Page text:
Representing an unprecedented collaboration among international scholars from Asia, Europe, and the United States, this volume rewrites the history of East Asia by rethinking the contentious relationship between Confucianism and women. The authors discuss the absence of women in the Confucian canonical tradition and examine the presence of women in politics, family, education, and art in premodern China, Korea, and Japan.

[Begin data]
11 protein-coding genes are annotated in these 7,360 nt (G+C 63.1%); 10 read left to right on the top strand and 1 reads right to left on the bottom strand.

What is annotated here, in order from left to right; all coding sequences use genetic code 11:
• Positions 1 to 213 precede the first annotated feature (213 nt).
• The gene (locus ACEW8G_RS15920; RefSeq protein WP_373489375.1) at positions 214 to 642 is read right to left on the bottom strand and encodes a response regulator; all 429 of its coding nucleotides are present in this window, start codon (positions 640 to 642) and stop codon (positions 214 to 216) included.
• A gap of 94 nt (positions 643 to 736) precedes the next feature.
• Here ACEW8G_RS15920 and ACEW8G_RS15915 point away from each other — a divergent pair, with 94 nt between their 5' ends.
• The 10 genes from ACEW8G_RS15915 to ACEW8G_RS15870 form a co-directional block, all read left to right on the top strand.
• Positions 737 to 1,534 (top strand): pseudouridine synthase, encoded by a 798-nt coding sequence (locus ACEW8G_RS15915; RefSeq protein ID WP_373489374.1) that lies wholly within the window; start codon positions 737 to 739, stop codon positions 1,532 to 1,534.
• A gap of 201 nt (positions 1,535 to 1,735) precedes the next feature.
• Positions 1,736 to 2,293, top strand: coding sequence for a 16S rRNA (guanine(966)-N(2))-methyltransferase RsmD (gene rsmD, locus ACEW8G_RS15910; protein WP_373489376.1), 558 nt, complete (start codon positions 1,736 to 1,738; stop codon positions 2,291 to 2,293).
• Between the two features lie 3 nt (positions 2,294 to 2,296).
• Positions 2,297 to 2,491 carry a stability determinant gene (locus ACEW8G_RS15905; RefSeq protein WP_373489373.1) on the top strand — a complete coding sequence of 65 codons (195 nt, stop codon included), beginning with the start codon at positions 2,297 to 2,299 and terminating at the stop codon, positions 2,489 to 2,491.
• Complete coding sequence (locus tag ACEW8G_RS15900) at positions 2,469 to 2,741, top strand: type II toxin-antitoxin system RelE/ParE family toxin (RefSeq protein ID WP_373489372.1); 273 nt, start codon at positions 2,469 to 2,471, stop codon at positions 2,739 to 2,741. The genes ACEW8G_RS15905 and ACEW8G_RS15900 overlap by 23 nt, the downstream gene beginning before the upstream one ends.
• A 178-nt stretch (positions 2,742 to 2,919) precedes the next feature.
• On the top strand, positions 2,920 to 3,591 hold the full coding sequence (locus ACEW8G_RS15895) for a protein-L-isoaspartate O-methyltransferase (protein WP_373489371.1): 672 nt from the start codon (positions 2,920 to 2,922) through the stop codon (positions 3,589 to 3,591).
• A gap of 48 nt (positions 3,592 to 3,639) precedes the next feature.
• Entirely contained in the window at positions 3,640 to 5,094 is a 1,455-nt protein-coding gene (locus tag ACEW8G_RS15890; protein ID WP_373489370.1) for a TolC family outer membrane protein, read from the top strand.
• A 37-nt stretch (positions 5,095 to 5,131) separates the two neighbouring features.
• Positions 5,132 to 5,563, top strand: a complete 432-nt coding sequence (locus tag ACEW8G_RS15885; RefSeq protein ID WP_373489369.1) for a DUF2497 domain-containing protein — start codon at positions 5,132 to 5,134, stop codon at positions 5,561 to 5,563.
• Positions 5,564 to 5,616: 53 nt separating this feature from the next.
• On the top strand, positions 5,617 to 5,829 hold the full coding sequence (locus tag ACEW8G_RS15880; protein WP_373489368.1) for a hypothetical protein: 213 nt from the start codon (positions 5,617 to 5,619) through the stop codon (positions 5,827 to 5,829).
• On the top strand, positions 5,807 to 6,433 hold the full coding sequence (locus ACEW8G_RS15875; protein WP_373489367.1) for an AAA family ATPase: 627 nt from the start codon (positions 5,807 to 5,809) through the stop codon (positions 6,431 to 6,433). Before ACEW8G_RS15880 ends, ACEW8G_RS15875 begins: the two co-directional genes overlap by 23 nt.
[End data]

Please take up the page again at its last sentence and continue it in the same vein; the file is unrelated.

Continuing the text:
What emerges is a concept of Confucianism that is dynamic instead of monolithic in shaping the cultures of East Asian societies. As teachers, mothers, writers, and rulers, women were active agents in this process. Neither rebels nor victims, these women embraced aspects of official norms while resisting others. The essays present a powerful image of what it meant to be female and to live a woman’s life in a variety of social settings and historical circumstances. Challenging the conventional notion of Confucianism as an oppressive tradition that victimized women, this provocative book reveals it as a modern construct that does not reflect the social and cultural histories of East Asia before the nineteenth century.